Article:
Matthews rose to prominence through an unusual route growing up in Arizona and playing in Switzerland in his draft year. So, what’s the weirdest part of life in the centre of the hockey universe? 

“Probably doing this every day,” he told reporters with a smile. “You just get recognized a lot going around town. It’s a lot different atmosphere than from somewhere like Arizona where I’m from. Nobody really knows me there. I can kind of walk around and do my thing and as soon as I walk into a hockey rink in Toronto it’s a little bit different. But it’s just something you get used to, something you kind of embrace and have fun.”

“He’s done a great job,” said Kadri, who’s seen his fair share of ups and downs in Toronto. “Playing in this type of market, it forces you to grow up a little faster than you want to. Whether that’s a good thing or a bad thing, I’m not quite sure, but I think he’s handled it extremely well.”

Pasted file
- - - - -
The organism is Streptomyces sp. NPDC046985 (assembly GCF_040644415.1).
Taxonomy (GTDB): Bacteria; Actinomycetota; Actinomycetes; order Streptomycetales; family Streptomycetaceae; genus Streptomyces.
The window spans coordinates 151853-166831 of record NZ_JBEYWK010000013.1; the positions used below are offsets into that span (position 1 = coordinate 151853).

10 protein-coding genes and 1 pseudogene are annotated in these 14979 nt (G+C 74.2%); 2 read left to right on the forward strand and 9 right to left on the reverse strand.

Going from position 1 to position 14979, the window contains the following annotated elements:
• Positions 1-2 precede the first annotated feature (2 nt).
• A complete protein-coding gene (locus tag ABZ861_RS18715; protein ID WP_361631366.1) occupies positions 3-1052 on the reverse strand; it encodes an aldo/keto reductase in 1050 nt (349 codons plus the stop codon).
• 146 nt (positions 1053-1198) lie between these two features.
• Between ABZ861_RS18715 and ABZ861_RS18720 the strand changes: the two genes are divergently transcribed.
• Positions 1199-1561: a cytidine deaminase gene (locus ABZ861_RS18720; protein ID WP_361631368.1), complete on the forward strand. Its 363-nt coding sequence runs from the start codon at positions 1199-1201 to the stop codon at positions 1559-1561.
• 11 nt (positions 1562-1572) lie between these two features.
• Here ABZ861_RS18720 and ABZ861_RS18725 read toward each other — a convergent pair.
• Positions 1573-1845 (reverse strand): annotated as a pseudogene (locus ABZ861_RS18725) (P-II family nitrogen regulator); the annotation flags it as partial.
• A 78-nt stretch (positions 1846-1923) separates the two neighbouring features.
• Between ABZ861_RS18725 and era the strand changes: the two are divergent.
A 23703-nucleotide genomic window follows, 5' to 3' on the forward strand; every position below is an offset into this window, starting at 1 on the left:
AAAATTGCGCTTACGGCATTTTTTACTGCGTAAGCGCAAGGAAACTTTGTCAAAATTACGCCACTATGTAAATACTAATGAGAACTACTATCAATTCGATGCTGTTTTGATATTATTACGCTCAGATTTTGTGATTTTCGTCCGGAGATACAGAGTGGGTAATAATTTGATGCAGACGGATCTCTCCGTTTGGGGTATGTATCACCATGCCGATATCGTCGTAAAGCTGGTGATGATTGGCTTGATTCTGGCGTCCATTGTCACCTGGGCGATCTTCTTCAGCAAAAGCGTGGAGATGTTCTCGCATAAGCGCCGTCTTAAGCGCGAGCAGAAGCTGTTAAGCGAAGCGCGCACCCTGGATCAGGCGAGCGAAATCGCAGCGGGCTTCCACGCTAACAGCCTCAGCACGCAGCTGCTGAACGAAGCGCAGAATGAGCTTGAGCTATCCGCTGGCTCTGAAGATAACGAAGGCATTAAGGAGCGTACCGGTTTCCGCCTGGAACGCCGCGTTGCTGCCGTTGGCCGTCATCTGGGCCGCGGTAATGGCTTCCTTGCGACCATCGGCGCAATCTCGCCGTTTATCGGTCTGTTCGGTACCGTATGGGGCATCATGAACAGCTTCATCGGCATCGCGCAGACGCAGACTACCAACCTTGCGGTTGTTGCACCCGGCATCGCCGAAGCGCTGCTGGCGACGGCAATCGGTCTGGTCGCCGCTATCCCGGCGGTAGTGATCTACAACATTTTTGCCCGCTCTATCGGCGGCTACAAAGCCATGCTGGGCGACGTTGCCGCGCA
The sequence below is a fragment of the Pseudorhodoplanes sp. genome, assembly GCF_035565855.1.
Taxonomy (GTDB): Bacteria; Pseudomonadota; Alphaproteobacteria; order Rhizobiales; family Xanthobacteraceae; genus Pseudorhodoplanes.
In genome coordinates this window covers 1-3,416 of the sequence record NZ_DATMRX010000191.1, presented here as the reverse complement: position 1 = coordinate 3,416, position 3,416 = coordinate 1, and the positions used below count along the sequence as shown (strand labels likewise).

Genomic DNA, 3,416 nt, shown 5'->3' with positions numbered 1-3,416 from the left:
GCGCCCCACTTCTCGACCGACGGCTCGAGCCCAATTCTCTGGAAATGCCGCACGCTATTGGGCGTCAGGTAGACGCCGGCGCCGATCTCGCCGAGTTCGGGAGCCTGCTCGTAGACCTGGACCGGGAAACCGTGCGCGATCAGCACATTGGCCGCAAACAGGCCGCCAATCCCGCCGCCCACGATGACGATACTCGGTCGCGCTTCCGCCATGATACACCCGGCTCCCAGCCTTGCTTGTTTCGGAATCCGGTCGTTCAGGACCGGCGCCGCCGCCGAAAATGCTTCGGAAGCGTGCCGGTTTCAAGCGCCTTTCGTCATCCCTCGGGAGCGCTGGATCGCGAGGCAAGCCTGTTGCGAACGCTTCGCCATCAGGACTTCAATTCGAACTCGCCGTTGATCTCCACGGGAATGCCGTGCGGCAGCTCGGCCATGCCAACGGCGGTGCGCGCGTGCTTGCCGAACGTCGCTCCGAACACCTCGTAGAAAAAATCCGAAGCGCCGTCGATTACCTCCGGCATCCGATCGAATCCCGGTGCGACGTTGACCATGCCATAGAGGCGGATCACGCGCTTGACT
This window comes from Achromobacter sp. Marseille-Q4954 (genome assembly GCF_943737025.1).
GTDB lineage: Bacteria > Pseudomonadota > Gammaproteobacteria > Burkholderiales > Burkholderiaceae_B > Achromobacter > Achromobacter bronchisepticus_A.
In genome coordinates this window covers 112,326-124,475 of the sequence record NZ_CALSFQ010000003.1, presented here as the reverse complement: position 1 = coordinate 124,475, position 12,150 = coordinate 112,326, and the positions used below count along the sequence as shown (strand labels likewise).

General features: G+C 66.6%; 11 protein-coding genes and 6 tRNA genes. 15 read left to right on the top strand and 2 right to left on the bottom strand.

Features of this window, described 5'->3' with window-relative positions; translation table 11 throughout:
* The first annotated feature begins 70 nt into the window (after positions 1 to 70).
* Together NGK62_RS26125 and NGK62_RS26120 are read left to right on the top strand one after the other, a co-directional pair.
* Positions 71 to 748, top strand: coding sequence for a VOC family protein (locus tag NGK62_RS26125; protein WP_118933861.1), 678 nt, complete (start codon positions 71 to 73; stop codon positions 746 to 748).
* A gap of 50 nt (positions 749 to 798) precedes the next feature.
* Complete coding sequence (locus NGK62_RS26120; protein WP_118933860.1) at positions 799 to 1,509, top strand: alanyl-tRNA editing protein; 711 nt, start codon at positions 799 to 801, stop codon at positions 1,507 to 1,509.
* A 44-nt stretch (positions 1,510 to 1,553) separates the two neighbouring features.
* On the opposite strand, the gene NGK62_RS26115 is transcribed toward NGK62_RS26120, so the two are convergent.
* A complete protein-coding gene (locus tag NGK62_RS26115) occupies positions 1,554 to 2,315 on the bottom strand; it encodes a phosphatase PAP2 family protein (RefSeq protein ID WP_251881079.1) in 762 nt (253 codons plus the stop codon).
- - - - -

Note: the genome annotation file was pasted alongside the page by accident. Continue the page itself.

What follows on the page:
Kadri has survived in Toronto in large part, because of his self-confidence and swagger.

“Especially in a market like Toronto, a big-market team, you got to be mentally strong and mentally tough and I think he has that,” Kadri said. “And most importantly he has that belief in himself. You got to believe in yourself before anyone else does. You have to have the confidence to want to be a dominant player and know you can be a dominant player. He has all that and I think that really helps with playing the game.”

‘Snake-bit’ Marner stays late to work on his shot 

Matthews and McDavid have each gone five games without a goal and both had a new right winger on their line at practice. 

Matthews was reunited with Mitch Marner, who played with him last week in a pair of road games. Marner fired five shots on net and was robbed by Flames goalie Mike Smith on one spectacular chance in Tuesday’s win against Calgary.